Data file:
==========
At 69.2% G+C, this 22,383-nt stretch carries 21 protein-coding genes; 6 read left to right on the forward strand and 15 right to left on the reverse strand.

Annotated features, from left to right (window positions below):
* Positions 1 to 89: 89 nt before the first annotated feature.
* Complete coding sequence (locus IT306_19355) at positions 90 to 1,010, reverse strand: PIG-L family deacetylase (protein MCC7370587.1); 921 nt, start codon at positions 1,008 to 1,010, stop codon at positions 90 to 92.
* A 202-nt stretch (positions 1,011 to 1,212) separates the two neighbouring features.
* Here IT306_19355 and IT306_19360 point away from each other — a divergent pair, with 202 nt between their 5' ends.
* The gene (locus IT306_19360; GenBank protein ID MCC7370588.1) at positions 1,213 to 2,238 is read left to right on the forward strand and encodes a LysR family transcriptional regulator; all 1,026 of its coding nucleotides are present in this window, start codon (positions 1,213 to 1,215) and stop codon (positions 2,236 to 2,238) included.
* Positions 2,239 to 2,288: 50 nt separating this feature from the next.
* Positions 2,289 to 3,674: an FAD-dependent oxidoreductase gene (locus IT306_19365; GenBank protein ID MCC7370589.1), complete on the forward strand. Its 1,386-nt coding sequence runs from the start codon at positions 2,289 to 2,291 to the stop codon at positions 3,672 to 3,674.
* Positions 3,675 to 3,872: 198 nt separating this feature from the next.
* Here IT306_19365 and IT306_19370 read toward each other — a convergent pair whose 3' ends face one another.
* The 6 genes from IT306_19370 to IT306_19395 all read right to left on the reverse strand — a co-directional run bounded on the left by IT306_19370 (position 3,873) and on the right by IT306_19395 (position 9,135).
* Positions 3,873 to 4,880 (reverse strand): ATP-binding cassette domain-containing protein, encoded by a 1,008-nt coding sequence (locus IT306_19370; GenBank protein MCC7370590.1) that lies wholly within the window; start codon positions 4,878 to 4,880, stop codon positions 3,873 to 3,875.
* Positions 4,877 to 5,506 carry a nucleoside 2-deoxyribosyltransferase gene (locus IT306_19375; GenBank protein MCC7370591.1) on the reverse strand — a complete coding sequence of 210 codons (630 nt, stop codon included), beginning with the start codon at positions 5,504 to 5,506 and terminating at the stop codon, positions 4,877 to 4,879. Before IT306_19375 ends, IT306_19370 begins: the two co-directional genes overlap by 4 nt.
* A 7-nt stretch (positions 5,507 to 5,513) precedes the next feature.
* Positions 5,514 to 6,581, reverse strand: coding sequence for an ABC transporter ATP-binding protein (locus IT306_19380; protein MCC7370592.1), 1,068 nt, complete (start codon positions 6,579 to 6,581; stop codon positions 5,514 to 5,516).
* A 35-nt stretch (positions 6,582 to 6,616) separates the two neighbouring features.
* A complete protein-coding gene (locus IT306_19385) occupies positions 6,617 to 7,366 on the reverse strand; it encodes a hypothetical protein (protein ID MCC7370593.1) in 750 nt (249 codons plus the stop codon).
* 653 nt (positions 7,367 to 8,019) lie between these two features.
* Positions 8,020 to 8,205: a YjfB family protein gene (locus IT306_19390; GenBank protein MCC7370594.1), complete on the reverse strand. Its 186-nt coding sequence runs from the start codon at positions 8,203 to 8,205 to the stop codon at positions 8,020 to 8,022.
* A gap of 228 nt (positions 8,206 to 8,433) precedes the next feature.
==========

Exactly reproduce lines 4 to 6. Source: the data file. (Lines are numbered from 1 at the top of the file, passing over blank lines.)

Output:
* Complete coding sequence (locus IT306_19355) at positions 90 to 1,010, reverse strand: PIG-L family deacetylase (protein MCC7370587.1); 921 nt, start codon at positions 1,008 to 1,010, stop codon at positions 90 to 92.
* A 202-nt stretch (positions 1,011 to 1,212) separates the two neighbouring features.
* Here IT306_19355 and IT306_19360 point away from each other — a divergent pair, with 202 nt between their 5' ends.